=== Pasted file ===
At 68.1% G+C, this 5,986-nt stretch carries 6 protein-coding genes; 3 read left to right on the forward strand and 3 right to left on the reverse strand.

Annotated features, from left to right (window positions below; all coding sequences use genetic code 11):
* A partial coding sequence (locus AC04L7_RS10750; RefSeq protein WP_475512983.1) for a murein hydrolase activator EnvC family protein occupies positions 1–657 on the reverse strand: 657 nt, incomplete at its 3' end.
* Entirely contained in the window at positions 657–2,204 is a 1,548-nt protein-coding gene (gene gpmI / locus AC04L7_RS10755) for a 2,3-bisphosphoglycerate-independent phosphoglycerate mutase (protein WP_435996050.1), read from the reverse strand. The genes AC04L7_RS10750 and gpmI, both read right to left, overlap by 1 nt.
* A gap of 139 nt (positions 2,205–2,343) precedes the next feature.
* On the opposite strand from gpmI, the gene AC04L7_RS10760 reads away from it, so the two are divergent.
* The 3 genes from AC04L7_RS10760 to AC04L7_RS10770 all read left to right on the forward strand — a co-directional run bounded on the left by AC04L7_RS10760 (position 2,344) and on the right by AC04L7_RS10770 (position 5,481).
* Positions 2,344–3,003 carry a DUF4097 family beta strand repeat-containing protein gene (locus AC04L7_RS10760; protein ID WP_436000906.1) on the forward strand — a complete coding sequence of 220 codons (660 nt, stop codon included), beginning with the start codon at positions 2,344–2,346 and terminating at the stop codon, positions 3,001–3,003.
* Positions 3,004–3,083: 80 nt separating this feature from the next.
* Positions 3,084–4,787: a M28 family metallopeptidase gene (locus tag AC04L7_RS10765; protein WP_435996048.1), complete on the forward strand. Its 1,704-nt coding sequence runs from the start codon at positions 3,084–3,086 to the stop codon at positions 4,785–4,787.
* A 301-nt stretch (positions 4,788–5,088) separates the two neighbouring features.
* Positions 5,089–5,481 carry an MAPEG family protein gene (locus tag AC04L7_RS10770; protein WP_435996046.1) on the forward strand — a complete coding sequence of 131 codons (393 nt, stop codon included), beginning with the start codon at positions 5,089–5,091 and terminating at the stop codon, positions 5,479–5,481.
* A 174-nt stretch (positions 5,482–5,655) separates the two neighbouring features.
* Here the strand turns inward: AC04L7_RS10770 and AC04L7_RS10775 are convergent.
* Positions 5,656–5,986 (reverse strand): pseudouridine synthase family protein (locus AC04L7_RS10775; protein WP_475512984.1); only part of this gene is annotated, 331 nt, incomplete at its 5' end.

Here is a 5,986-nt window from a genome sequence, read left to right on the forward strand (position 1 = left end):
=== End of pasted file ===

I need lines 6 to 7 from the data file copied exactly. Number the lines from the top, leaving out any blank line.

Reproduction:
* On the opposite strand from gpmI, the gene AC04L7_RS10760 reads away from it, so the two are divergent.
* The 3 genes from AC04L7_RS10760 to AC04L7_RS10770 all read left to right on the forward strand — a co-directional run bounded on the left by AC04L7_RS10760 (position 2,344) and on the right by AC04L7_RS10770 (position 5,481).